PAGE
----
Growing up during the early ’90s and being one of the unfortunate kids whose parents didn’t have cable, I was only peripherally aware of the impact music videos were having on my peers. But that all began to change on a crisp March morning in 1992 when “Blob” (the bane of my junior high existence) cashed in his beloved and seldom-washed Guns ’N Roses T-shirt for a pristine black cotton/poly blend emblazoned with the word “Nirvana.” Something was afoot.
A few days later, the halls of Dodge Middle School were abuzz with chatter about the video for a new song called “Come As You Are.” Convinced that I was missing out on something important, I packed away the Bell Biv Devoe tapes and walked over to my friend Steve’s house. Steve’s mom had cable, and there I could get a firsthand look at what all the excitement was about. I had butterflies in my stomach.
When I first caught wind of Spectacle: The Music Video, opening Saturday at the Contemporary Arts Center downtown, I felt like I was heading over to Steve’s all over again. The new exhibition, guest curated by Jonathan and Meg Wells of the international creative community Flux, explores the music video’s past and present while considering its future through a series of artifacts, photos, immersive environments and literally hundreds of music videos.
Ever since the video for A-ha’s “Take on Me” employed eye-popping rotoscoping technology to achieve its shifts between filmed and animated sequences, the music video has been a playground for creative firsts and artistic experimentation. As a result, according to Jonathan Wells, Spectacle positions the music video as “an art form as powerful as any painting, photograph, video art, sculptural installation or performance.”
Wells thinks the time is right for a museum-scale survey of the medium.
“Though the genre has been around a long time, there are at least three decades we can really study since it became a popular fixture in our collective consciousness,” he says.
“The MTV generation, the teenagers of the 1980s, have grown up and music videos are indelibly linked to their coming of age. Meanwhile, for today’s ‘YouTube generation,’ experimental short videos are second nature. The music video is an incredibly popular form of communication.”
Though there is no definitive “first”
music video, the format has had numerous historical antecedents
stretching as far back as 1929. So Wells and Co. eschewed a
chronological display in favor of presenting works thematically. Videos
directed by luminaries such as Michel Gondry, Spike Jonze and David
Fincher can be found in one of eight categories, including “Smoke and
Mirrors,” which explores the role of special effects, “Body Language,”
which scrutinizes dance and movement, and “Epic,” which looks at grand
In addition to the hours of video and film on display, Spectacle presents an astounding array of props, clothing, concept sketches and ephemera by artists such as Bjork and Radiohead. Among other items visitors to the CAC can expect to behold is a 6-foot-tall effigy of “Milky,” the intrepid hero of Blur’s “Coffee and T.V.” video, the paint spattered costumes from OK Go’s Rube Goldberg-inspired video “This Too Shall Pass” and the original animation frames from “Take on Me,” which have never before been displayed. Director Michel Gondry has also personally lent Spectacle the yarn props from his great video for Steriogram’s “Walkie Talkie Man.”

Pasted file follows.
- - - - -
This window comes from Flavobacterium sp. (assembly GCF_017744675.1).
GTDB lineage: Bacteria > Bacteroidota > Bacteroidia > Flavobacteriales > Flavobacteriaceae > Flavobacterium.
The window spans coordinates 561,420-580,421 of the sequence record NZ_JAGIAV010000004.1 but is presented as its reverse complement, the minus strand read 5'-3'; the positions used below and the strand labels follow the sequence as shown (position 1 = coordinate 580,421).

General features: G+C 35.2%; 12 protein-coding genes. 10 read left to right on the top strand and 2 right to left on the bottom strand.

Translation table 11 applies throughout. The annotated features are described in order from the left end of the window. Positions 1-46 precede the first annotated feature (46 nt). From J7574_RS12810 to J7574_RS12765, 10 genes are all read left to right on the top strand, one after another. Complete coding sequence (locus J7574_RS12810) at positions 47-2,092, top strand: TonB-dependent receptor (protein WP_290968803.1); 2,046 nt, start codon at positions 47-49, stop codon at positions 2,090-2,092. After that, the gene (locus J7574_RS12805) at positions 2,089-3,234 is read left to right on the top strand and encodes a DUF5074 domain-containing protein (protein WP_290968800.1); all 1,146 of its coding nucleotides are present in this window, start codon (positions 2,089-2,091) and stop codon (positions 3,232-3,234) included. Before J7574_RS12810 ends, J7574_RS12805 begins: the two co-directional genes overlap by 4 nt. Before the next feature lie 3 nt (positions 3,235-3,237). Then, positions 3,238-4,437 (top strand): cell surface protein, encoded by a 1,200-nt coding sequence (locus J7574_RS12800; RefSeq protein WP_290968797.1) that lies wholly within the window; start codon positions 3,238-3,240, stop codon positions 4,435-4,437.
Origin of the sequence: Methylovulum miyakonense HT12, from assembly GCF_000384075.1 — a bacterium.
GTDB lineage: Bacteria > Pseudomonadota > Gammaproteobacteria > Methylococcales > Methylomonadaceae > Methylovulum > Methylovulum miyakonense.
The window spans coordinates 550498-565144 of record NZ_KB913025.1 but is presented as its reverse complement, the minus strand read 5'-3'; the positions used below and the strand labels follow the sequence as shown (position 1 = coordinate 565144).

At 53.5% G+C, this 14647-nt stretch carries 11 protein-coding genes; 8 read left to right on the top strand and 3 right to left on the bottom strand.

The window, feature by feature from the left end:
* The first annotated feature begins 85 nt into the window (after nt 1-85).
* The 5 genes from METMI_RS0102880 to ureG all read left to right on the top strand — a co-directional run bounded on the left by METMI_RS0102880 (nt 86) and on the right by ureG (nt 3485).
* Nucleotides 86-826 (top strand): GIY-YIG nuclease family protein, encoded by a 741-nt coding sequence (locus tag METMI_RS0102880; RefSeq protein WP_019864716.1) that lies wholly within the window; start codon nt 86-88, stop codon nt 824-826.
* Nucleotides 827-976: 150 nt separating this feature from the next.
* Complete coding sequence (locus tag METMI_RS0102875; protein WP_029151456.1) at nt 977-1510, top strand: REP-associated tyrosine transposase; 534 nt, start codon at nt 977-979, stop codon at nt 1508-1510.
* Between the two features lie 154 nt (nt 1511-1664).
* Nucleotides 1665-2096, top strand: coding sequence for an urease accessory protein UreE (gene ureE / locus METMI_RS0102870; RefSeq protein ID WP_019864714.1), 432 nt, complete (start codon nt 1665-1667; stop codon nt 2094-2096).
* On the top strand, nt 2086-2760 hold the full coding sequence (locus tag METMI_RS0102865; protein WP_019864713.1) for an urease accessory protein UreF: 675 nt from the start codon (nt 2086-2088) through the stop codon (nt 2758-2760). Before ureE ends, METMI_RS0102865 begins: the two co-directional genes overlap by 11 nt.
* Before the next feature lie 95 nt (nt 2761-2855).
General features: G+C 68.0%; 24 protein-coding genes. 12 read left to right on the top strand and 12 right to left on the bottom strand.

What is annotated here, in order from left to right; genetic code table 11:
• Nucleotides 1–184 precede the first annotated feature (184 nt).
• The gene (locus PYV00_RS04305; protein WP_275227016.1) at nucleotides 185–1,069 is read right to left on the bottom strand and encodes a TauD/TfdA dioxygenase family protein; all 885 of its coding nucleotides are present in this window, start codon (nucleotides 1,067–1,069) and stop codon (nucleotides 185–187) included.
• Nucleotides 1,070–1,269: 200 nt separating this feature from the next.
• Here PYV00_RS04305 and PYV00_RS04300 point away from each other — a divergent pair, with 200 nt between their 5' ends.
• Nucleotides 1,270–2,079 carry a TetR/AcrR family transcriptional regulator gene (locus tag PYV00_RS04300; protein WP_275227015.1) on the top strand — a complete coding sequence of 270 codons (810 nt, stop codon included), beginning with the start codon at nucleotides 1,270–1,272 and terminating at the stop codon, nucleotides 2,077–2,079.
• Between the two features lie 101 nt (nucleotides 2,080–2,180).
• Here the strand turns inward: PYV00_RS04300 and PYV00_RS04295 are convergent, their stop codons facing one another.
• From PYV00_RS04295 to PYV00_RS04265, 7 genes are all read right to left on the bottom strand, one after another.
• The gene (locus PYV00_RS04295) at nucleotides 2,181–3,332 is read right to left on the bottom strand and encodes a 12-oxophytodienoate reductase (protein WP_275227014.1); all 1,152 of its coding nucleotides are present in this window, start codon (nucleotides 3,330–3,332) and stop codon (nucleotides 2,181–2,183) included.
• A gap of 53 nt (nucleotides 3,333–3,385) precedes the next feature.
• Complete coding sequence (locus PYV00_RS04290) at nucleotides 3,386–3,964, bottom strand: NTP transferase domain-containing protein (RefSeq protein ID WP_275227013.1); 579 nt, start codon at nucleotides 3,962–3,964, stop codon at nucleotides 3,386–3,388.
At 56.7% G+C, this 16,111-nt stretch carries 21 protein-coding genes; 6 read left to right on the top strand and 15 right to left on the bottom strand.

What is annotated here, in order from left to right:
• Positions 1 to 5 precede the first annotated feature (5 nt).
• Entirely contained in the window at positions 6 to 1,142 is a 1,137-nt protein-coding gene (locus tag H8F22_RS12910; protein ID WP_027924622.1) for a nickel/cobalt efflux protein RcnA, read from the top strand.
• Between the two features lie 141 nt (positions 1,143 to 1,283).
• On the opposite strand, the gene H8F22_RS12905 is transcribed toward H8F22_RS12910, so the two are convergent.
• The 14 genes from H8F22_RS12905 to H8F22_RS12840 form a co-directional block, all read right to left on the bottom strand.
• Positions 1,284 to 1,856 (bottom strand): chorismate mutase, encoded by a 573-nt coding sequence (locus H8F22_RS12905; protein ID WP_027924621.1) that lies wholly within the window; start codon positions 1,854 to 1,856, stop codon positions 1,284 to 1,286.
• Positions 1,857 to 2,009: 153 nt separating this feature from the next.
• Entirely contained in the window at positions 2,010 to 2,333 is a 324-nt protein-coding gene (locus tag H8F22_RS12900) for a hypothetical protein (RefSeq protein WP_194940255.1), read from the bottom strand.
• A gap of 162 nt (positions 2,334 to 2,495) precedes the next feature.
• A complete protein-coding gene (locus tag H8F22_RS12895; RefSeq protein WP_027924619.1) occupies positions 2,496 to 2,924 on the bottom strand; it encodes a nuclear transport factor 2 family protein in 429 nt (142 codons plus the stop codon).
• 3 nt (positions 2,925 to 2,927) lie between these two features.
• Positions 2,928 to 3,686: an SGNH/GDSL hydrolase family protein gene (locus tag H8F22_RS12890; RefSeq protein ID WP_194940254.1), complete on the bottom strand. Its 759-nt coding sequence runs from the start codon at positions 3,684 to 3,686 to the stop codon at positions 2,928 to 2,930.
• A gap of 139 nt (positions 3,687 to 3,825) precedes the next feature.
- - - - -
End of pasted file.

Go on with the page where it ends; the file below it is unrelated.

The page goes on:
Wells is proud of what Flux and the CAC have accomplished.
“The challenge of gathering the videos, the artifacts, techniques and process has been fulfilling on so many levels,” he says. “Many of the artists featured in the exhibition never thought their work would be showcased in a museum.”
The sheer quantity of variables involved even required that exhibition designer Alexei Tylevich construct a photo-realistic 3D computer model of the Zaha Hadid-designed CAC building, allowing the curators to “build virtual walls, paint and place artwork.” The hard work has paid off.
“This exhibition showcases the music video in a way that will surprise, refresh, stimulate and engage guests,” Wells says.
The curators are quick to point out that Spectacle isn’t limited to the CAC’s galleries. According to Wells, “There are a wide array of special events and public programs planned for the six months of the exhibition. The CAC will host live performances, special film screenings and talks with top music video directors. The exhibit is meant to be experienced with the intention of discovery every time you encounter it.” (Acclaimed Indie/Electronic musician Dan Deacon performs at Saturday’s free, 8 p.m. opening night party.)
“We hope Spectacle brings people together and ignites a dialogue related to what they will see,” Wells continues. “More importantly, we hope it forms a community that continues the music video dialogue even after the exhibit ends.”
I watched the video for “Come As You Are” a few days ago to try and relive the magic. In retrospect, it wasn’t very good. But at that moment in 1992, Steve and I felt like we were on the cusp of a great cultural sea change. Almost overnight I remember styles, attitudes and language changing. The impact that music videos had on me and my generation was nothing less than profound. Whether featuring images of Kurt Cobain, The Beastie Boys or Dr. Dre, videos from that era are a cultural glue binding together millions of thirtysomethings around the globe. Spectacle: The Music Video, takes the viewer behind the scenes to see how — and why — that happened.
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